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Newport Beach


Letters to the Editor

Foley has done more, worked harder and deserves our vote for Supervisor

I have been a homeowner and resident of Newport Beach for nine years. For the past five years, I’ve worked to address the impacts of John Wayne Airport on surrounding communities in Orange County, and I’ve witnessed many elected officials talk about this issue. Katrina Foley is the rare public servant who actually delivered results. As Mayor of Costa Mesa, Katrina gathered 20,000 signatures of residents opposed to the operational expansion at JWA and she delivered those signatures to the Board of Supervisors alongside hundreds of concerned citizens during the 2019 GAIP (General Aviation Improvement Program) process.

At the time, I remember feeling like community members didn’t have a seat at the decision-making table when it came to the airport. That changed in 2021 when we elected Katrina Foley to the Board of Supervisors.

There is no better candidate for District 5 Supervisor than Katrina Foley. During the past year that she’s served as Supervisor, Foley has worked tirelessly on behalf of her constituents and has accrued an impressive number of accomplishments. Here are some highlights:

JWA Fly Friendly Program: As an Airport Commissioner, I witnessed firsthand, Supervisor Foley working collaboratively with residents, JWA staff, the City of Newport Beach and the General Aviation community to develop a Fly Friendly program which will soon begin to bring relief from GA aircraft noise to communities surrounding the airport. The fact that she managed to produce this entire program in a less than a year is an unprecedented feat.

Homelessness: Supervisor Foley tackled the problem of homelessness head-on the day she took office: She conducted an audit of the myriad collection of County homelessness programs and expenditures; directed a survey of homeless citizens to understand the issues they confront; and, she hosted an OC Homelessness Hearing to identify the drivers of homelessness and come up with solutions to solve this intractable social problem plaguing our communities. And it is especially noteworthy that, as Costa Mesa Mayor, she spearheaded the construction of a homelessness shelter. Katrina gets things done.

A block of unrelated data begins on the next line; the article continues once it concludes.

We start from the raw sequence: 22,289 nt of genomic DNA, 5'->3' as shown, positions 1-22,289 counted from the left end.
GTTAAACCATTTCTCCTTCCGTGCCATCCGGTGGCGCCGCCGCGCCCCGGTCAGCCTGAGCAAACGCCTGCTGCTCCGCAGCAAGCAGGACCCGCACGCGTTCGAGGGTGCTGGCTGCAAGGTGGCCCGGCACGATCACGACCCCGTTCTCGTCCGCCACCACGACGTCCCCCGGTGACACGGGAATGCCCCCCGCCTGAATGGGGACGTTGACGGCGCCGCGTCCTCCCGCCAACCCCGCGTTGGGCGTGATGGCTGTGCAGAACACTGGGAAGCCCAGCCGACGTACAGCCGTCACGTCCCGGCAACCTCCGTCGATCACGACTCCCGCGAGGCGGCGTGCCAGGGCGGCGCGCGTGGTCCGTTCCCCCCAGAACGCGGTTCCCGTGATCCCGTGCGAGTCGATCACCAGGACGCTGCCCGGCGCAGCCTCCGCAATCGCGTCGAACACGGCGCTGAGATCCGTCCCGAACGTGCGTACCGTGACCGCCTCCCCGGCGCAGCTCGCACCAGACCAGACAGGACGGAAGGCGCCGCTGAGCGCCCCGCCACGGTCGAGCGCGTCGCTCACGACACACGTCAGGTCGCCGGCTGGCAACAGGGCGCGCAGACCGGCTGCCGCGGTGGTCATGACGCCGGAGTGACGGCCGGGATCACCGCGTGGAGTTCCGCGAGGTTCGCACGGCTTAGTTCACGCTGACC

Sober Living Facilities: For more than a decade, Katrina advocated for regulatory reforms to protect patients and neighborhoods from abusive, profit-mill-style detox and sober living home operators. As Costa Mesa Mayor, she worked to adopt the first regulatory scheme that has been repeatedly upheld by the courts. The County adopted the Costa Mesa ordinance and added more protections in 2019. As Supervisor, Katrina’s office collaborated with Newport Beach to share ordinance details and Newport Beach initiated a code amendment to move an ordinance forward. Supervisor Foley serves on a newly formed ad hoc committee to examine and provide recommendations on residential treatment facilities. Notably, Foley testified before a CA state hearing on sober living facilities stating that by allowing the industry to regulate itself, the state endangers patients and neighborhoods and insisted that the state step up. “To achieve change to our sober living regulations, we need policy change across all levels of government,” she said. Katrina will work to make sure policies change.